Senate President Steve Sweeney has locked down enough votes for another term as the leader of the upper house, according to his second-in-command.
Senate Majority Leader Loretta Weinberg (D-Bergen) said in a statement Thursday that 17 incumbent Democratic senators pursuing re-election and four candidates in competitive districts have pledged their support for Sweeney, an ironworker union official from South Jersey who has held the Senate presidency since 2009.
Democrats hold a 24-seat majority in the Senate. Republicans hold 16 seats.
Sweeney has come under fire this year for his collaborations with Gov. Chris Christie on budgets and tax cuts, and for reneging on a promise to fund pensions through a constitutional amendment. The powerful New Jersey Education Association has been running digital attack ads and sending out mailers describing him as a fake Democrat, aiming for a knock-out punch in the November general election.
Weinberg, a more liberal senator who ran for lieutenant governor on Jon Corzine’s re-election ticket in 2009, has taken on the role of Sweeney defender in recent weeks. She said Sweeney was key to passing legislation on “paid family leave, multiple increases to the minimum wage, bail reform and quarterly pension payments.”
“I have worked side-by-side with Steve and can say that without his results-oriented leadership and personal determination, so much of what we have accomplished as Democrats would have never happened,” Weinberg said.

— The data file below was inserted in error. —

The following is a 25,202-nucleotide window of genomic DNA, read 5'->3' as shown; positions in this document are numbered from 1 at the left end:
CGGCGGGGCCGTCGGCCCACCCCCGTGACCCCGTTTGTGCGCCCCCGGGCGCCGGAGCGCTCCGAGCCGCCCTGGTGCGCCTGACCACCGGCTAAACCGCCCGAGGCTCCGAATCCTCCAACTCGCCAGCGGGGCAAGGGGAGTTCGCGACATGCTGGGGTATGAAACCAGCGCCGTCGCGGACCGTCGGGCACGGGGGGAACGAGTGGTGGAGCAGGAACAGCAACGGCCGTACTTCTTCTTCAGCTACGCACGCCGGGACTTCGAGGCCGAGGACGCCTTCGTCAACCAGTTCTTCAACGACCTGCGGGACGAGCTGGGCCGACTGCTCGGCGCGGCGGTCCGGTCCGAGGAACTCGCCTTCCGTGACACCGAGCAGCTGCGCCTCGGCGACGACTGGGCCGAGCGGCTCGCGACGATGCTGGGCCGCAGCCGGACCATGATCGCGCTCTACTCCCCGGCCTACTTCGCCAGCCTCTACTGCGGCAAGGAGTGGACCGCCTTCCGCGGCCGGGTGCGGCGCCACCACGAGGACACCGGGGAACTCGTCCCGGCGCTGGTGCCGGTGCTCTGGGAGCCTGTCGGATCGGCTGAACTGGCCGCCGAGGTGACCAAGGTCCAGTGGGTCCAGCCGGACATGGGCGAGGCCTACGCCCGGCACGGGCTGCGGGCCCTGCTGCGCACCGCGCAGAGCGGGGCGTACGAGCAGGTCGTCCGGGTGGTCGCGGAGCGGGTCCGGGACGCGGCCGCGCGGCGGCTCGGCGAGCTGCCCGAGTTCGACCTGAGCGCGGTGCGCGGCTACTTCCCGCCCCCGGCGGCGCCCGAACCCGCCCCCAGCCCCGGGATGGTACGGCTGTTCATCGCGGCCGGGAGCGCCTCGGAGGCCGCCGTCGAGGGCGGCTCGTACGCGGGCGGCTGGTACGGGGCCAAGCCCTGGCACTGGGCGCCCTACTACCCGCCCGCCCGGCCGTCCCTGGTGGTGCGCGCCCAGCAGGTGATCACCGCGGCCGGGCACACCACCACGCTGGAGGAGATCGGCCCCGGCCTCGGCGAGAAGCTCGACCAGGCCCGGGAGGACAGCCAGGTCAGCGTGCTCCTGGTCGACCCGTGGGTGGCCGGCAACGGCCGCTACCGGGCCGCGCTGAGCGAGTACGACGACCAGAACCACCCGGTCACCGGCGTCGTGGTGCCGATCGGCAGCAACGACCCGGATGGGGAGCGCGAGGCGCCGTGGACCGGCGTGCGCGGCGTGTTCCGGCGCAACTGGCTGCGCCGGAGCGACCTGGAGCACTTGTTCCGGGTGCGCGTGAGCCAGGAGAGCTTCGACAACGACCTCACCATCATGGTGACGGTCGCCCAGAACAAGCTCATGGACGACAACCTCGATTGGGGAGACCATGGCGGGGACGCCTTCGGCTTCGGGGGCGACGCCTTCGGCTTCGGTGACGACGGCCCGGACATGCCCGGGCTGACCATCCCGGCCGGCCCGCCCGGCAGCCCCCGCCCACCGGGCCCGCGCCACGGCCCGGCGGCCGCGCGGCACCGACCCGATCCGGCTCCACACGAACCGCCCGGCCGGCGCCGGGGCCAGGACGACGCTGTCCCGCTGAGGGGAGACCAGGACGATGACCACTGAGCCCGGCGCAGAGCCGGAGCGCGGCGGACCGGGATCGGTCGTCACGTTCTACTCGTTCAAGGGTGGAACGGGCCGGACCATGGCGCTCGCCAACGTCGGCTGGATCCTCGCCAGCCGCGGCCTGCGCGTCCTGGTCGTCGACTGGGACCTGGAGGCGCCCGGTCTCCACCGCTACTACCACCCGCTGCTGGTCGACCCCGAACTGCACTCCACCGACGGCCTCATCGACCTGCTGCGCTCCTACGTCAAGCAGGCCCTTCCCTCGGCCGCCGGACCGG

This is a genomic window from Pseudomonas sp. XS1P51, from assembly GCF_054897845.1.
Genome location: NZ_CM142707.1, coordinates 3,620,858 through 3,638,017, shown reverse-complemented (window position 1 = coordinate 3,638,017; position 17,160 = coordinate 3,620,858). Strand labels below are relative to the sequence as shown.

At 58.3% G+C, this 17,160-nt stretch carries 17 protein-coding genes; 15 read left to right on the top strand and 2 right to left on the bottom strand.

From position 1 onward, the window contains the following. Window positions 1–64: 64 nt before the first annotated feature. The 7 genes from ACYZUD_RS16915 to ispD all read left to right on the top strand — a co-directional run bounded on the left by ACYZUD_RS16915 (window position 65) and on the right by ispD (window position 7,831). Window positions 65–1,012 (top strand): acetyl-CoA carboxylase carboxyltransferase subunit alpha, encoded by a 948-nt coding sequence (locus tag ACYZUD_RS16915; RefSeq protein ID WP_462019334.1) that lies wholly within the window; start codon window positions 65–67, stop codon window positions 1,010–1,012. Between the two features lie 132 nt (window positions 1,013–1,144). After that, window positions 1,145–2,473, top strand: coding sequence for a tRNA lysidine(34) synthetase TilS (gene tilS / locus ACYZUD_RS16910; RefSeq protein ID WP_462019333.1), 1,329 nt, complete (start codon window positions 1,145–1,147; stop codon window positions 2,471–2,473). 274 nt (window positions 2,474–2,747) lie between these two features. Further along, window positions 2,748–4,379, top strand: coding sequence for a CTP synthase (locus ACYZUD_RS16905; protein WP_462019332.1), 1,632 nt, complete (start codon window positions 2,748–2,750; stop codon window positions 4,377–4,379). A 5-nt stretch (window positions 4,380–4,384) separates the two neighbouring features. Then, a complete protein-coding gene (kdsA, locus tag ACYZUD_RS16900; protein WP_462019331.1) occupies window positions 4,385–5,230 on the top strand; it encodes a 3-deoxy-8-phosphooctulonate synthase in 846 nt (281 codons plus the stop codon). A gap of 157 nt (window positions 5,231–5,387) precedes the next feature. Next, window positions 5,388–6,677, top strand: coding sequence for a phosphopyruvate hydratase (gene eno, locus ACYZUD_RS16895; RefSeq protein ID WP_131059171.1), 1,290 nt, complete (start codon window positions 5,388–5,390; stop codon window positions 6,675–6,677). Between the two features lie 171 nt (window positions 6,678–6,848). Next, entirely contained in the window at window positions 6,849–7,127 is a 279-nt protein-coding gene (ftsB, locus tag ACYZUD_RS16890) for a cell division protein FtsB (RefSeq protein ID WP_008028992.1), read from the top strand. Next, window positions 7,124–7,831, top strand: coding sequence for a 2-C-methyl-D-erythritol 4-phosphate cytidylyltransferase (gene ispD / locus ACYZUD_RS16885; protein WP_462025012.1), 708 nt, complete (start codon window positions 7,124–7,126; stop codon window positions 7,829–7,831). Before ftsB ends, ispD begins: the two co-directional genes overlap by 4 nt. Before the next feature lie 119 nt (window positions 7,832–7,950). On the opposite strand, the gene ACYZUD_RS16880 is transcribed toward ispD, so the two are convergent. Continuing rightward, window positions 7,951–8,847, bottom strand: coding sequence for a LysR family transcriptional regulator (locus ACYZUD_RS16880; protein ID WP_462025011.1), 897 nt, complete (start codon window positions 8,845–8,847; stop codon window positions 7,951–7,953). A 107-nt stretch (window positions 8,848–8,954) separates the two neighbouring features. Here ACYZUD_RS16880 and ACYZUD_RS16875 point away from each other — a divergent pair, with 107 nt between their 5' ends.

“We will work with our incumbents and candidates to advance Democratic priorities such as school funding reform, pay equity and women’s access to quality health care,” she added.
Republicans led by Senate Minority Leader Tom Kean Jr., meanwhile, see an opening to flip Sweeney’s seat if the NJEA attacks keep up through the summer and fall. Their candidate is Salem County GOP Chairman Fran Grenier, a union worker at a local power plant, and they note that President Trump won the district in November over Hillary Clinton.
If he wins re-election, Sweeney now appears to be a lock for another two-year term as Senate president under the next administration. That means that under the traditional power-sharing agreement between New Jersey’s Democratic county machines, the Assembly speaker’s chair likely would go to a North Jersey Democrat.
Assembly Speaker Vincent Prieto (D-Hudson) has not announced another bid for the top spot, but his allies say he is working to shore up support behind the scenes. So is a potential challenger, Assemblyman Craig Coughlin (D-Middlesex).
All incumbent Democratic senators up for re-election this year have endorsed Sweeney, according to Weinberg, except for Sens. Richard Codey (D-Essex), Nia Gill (D-Essex), Ronald Rice (D-Essex), Nick Sacco (D-Hudson) and Shirley Turner (D-Mercer).
Four Democratic candidates in competitive districts — Colin Bell, Joe Cryan, Vin Gopal and Troy Singleton — have also pledged to support Sweeney, she said. Cryan and Singleton are expected to breeze into office without serious Republican challengers. Bell and Gopal are in tough races against Assemblyman Chris Brown (R-Atlantic) and a popular GOP incumbent, Sen. Jen Beck (R-Monmouth), respectively.
After laying the groundwork for a gubernatorial run, Sweeney ended up scrapping his plans last year when Phil Murphy, the former U.S. ambassador to Germany, outfoxed him in the race for endorsements from party bosses in North Jersey.